Have you ever had your vehicle break down in the middle of the road? That really stinks! Your car has to be safely pulled off the road. And then, for whatever reason, you probably pop your hood and take a look at your engine.
What’s strange is that you do this even if you have no clue how engines work. Perhaps you think there’ll be a convenient handle you can turn or something. Ultimately, you have to call someone to tow your car to a mechanic.
And it’s only when the professionals check out things that you get a picture of the problem. That’s because cars are complicated, there are so many moving pieces and computerized software that the symptoms (a car that won’t start) aren’t enough to inform you as to what’s wrong.
The same thing can happen at times with hearing loss. The cause is not always evident by the symptoms. Sure, noise-related hearing loss is the common culprit. But sometimes, it’s something else, something like auditory neuropathy.
What is auditory neuropathy?
Most individuals think of really loud noise such as a rock concert or a jet engine when they consider hearing loss. This form of hearing loss is called sensorineural hearing loss, and it’s somewhat more involved than basic noise damage.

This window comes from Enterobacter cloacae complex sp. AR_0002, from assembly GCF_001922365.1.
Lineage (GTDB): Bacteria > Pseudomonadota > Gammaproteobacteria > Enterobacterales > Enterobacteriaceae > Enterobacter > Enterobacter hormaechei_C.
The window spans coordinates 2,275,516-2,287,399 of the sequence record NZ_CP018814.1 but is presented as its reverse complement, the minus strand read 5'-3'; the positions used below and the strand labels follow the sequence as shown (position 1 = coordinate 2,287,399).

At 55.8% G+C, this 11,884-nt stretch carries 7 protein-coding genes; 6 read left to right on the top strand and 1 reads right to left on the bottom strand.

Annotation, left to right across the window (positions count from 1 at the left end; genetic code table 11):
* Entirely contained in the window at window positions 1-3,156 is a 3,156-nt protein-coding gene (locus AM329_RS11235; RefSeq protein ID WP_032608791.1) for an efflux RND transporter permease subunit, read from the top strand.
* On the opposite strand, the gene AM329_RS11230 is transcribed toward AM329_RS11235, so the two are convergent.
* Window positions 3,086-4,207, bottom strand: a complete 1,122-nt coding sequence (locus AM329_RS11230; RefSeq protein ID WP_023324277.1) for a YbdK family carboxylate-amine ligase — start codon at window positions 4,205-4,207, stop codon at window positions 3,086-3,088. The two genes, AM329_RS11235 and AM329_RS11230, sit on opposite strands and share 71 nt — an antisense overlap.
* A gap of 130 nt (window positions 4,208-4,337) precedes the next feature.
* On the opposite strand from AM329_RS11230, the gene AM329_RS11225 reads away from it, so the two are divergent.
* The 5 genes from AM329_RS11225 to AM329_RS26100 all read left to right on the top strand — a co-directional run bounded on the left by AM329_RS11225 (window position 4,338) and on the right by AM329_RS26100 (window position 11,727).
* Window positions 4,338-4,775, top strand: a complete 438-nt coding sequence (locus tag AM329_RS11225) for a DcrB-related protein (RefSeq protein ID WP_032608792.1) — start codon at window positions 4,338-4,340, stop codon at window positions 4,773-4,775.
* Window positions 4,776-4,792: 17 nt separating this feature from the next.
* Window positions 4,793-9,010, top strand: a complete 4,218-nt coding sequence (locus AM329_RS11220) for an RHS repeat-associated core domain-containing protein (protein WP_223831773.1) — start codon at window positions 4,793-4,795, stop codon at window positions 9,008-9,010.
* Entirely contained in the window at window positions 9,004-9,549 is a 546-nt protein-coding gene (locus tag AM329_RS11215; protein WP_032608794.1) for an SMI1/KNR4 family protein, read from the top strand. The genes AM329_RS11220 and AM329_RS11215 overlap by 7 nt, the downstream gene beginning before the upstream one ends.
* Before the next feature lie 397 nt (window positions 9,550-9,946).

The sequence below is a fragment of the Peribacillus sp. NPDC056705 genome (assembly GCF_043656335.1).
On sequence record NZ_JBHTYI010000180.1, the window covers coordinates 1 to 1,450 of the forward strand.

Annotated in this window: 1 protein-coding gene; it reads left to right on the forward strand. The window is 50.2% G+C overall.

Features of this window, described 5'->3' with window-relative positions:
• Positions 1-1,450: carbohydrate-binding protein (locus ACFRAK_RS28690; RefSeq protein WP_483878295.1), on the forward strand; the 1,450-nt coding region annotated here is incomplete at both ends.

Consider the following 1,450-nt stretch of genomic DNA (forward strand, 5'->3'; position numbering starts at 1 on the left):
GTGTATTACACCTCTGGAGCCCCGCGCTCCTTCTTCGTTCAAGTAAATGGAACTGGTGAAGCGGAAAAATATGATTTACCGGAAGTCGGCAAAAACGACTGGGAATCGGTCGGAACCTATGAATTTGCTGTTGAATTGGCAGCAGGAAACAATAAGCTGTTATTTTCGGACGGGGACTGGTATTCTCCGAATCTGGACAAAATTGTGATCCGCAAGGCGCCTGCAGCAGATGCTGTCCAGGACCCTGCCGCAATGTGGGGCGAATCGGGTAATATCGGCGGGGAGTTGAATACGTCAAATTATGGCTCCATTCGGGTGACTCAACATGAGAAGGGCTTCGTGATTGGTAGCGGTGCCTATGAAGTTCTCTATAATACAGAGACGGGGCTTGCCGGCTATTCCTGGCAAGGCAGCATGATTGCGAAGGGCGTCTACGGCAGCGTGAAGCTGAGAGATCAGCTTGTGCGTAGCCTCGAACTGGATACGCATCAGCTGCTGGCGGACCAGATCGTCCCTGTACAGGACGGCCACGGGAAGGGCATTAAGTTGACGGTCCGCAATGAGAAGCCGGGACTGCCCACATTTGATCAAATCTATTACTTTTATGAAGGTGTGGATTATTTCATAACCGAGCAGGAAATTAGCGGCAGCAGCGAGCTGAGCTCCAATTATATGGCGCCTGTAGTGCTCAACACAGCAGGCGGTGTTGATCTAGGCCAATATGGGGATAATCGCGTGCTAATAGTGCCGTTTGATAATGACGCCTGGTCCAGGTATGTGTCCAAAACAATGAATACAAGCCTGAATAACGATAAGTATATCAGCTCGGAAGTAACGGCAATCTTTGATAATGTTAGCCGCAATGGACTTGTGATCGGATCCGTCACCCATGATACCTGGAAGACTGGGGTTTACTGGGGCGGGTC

But sometimes, this kind of long-term, noise induced damage is not the cause of hearing loss. While it’s less prevalent, hearing loss can in some cases be caused by a condition known as auditory neuropathy. When sound can’t, for some reason, be effectively transmitted to your brain even though your ear is collecting that sound perfectly fine.
Symptoms of auditory neuropathy
The symptoms of traditional noise related hearing loss can often look a lot like those of auditory neuropathy. Things like cranking up the volume on your devices and not being capable of hearing well in loud environments. That’s why diagnosing auditory neuropathy can be so challenging.
Auditory neuropathy, however, has some unique symptoms that make determining it easier. When hearing loss symptoms manifest in this way, you can be fairly certain that it’s not typical noise related hearing loss. Though, as always, you’ll be better informed by an official diagnosis from us.